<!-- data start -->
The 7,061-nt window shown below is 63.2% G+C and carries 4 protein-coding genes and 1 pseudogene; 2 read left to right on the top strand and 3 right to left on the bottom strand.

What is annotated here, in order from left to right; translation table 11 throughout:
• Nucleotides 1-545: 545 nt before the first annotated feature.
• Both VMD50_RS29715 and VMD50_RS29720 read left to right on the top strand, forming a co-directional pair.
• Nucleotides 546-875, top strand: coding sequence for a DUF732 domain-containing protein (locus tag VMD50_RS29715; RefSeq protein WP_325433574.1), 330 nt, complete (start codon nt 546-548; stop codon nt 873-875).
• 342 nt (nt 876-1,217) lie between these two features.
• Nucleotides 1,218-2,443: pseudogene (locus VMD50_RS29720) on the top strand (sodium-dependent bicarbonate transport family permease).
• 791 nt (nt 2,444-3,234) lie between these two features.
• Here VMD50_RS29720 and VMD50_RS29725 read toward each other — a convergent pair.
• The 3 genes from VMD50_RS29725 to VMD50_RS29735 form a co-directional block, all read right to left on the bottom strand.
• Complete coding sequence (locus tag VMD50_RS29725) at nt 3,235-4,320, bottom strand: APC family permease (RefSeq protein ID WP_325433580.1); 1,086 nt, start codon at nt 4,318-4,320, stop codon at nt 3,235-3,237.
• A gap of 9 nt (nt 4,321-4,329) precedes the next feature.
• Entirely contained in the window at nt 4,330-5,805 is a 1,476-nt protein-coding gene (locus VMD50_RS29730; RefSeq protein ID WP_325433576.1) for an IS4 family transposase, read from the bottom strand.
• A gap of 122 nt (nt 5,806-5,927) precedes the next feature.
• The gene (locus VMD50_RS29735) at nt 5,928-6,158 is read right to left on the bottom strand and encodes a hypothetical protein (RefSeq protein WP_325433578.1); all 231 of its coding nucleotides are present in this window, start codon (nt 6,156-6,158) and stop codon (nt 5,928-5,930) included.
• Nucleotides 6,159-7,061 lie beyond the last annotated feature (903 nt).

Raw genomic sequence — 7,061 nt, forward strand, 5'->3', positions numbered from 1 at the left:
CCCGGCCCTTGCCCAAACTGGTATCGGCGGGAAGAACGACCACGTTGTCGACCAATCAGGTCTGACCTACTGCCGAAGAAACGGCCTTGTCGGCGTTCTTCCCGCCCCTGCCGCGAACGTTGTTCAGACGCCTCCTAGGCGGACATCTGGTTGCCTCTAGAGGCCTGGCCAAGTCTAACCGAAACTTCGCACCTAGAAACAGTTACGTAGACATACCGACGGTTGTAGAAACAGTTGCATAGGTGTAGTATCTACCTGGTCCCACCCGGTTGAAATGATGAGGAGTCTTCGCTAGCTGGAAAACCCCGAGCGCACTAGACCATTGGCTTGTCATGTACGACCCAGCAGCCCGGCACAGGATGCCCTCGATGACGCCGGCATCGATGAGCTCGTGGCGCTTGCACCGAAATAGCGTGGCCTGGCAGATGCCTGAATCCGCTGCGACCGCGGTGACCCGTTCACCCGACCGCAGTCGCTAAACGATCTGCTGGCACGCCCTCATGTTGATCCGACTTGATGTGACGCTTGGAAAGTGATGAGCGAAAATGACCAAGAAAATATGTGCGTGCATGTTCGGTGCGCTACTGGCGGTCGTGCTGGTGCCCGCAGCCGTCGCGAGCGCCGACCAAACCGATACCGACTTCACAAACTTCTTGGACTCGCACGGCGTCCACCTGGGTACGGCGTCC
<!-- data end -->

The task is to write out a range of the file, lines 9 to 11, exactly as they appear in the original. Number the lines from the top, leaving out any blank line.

• Here VMD50_RS29720 and VMD50_RS29725 read toward each other — a convergent pair.
• The 3 genes from VMD50_RS29725 to VMD50_RS29735 form a co-directional block, all read right to left on the bottom strand.
• Complete coding sequence (locus tag VMD50_RS29725) at nt 3,235-4,320, bottom strand: APC family permease (RefSeq protein ID WP_325433580.1); 1,086 nt, start codon at nt 4,318-4,320, stop codon at nt 3,235-3,237.